Last time we saw the section authorizing the House of Representatives. Today, let’s see what the Constitution says about the Senate.
This post is part of a series that will make more sense if it is read in order. If you haven’t read the earlier posts in this series, please click here to start with the first one. One reason I’ve broken this series into fairly small parts is that we have a tendency to rush through reading the Constitution and miss a lot of it. I hope the readers of this series will ponder the points in each session. I also hope you will comment on each post as we go along.
Throughout this series on the Constitution, my comments will be in black normal font, and the text of the document will be in this color and italicized.
SECTION 3. 1 The Senate of the United States shall be composed of two Senators from each State, chosen by the Legislature thereof for six Years; and each Senator shall have one Vote.ARTICLE I.
Whereas House members are elected directly by the people, this provides that Senators be appointed by the various legislators, making them responsible to a smaller and, hopefully, more informed constituency.
We learned in Section 2 that House members have two-year terms, because it was felt that frequent elections would keep the members more closely attuned to their constituents. The longer terms provided for Senators allow for more continuity.
2 Immediately after they shall be assembled in Consequence of the first Election, they shall be divided as equally as may be into three Classes. The Seats of the Senators of the first Class shall be vacated at the Expiration of the second Year, of the second Class at the Expiration of the fourth Year, and of the third Class at the Expiration of the sixth Year, so that one third may be chosen every second Year; and if Vacancies happen by Resignation or otherwise, during the Recess of the Legislature of any State, the Executive thereof may make temporary Appointments until the next Meeting of the Legislature, which shall then fill such Vacancies.
This establishes the staggering of term expirations so that Senators are never all up for reelection at the same time, further building continuity. It also provides for more immediate filling of vacancies than is provided for the House.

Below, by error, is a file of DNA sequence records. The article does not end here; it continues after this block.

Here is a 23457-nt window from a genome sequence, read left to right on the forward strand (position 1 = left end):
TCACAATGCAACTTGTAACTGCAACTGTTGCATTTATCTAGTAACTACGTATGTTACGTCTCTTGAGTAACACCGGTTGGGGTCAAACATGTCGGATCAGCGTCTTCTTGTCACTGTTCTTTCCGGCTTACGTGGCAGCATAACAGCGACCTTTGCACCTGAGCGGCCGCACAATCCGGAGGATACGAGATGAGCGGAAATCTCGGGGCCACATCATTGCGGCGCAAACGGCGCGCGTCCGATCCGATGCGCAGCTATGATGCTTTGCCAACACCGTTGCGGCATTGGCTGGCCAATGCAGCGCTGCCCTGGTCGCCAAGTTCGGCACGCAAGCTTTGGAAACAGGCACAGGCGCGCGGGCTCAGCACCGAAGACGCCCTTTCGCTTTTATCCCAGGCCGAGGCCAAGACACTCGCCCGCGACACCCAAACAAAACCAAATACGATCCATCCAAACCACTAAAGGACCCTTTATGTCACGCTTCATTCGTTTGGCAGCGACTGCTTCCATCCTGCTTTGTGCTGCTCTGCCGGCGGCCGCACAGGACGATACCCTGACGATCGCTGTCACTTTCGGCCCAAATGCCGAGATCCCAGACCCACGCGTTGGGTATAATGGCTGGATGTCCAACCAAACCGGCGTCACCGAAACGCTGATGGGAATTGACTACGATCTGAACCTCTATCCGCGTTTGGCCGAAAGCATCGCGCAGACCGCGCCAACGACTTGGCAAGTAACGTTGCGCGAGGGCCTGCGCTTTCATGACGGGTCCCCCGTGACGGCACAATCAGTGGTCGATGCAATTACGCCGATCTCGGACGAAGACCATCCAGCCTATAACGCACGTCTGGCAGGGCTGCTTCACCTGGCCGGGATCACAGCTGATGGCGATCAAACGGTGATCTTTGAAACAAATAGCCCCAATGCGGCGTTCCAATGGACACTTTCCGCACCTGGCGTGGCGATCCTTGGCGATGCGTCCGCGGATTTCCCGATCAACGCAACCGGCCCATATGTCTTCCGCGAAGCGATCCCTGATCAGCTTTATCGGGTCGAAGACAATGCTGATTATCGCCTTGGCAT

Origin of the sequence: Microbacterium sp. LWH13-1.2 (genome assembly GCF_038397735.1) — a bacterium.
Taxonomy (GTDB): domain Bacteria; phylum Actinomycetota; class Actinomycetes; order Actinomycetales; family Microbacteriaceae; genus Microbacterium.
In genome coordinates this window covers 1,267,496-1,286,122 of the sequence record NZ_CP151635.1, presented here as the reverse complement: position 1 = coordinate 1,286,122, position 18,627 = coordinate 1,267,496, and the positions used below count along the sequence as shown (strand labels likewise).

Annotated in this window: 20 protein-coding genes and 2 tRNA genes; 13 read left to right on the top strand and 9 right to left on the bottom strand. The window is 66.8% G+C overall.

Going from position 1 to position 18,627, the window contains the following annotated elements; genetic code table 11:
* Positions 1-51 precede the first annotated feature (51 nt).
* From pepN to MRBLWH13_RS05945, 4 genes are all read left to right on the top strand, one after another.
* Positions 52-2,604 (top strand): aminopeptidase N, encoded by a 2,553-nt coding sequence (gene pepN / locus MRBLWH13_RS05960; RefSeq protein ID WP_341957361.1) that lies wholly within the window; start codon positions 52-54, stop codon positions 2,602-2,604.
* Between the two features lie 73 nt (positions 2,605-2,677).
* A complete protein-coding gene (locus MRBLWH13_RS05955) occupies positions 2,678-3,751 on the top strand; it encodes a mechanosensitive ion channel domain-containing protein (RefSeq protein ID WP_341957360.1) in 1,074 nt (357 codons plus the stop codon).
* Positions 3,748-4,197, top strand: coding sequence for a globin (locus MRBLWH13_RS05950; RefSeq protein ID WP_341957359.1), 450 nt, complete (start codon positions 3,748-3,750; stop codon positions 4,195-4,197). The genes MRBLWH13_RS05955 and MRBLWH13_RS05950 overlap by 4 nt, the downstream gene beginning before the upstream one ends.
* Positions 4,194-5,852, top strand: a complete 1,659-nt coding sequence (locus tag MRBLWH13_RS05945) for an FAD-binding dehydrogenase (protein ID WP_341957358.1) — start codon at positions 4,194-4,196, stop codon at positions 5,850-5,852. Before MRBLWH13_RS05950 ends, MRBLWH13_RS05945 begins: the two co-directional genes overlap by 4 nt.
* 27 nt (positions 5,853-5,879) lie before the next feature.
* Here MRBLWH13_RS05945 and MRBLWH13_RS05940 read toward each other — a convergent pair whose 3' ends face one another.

3 No Person shall be a Senator who shall not have attained to the Age of thirty Years, and been nine Years a Citizen of the United States, and who shall not, when elected, be an Inhabitant of that State for which he shall be chosen.
This establishes slightly higher requirements for Senators than those provided for Congressmen. They must be five years older and have two more years of residency in the country than Congressmen.
4 The Vice President of the United States shall be President of the Senate, but shall have no Vote, unless they be equally divided.
Interestingly, this is the only Constitutional duty of the Vice-President.
5 The Senate shall chuse their other Officers, and also a President pro tempore, in the Absence of the Vice President, or when he shall exercise the Office of President of the United States.
Other than the Vice-President, members of the Senate choose their own leadership.
6 The Senate shall have the sole Power to try all Impeachments. When sitting for that Purpose, they shall be on Oath or Affirmation. When the President of the United States is tried, the Chief Justice shall preside: And no Person shall be convicted without the Concurrence of two thirds of the Members present.
We discovered earlier that only the House can impeach. This provision assures that the jury trying the case is not the same as the body bringing the charges. Having the Chief Justice preside in cases of Presidential impeachment assures that the judge is removed from election pressures.
7 Judgment in Cases of Impeachment shall not extend further than to removal from Office, and disqualification to hold and enjoy any Office of honor, Trust or Profit under the United States: but the Party convicted shall nevertheless be liable and subject to Indictment, Trial, Judgment and Punishment, according to Law.
The impeachment process does not provide for punishment—only for removal from office and disqualification from future office holding. Any punishment would have to come from a regular trial completely separate from the impeachment and initiated after the person’s conviction in the impeachment.
Benjamin Franklin, exiting Constitutional Convention:
“We’ve given you a republic, if you can keep it.”
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Interesting, and thanks for supplying important U.S. Senate facts while keeping the blog short.
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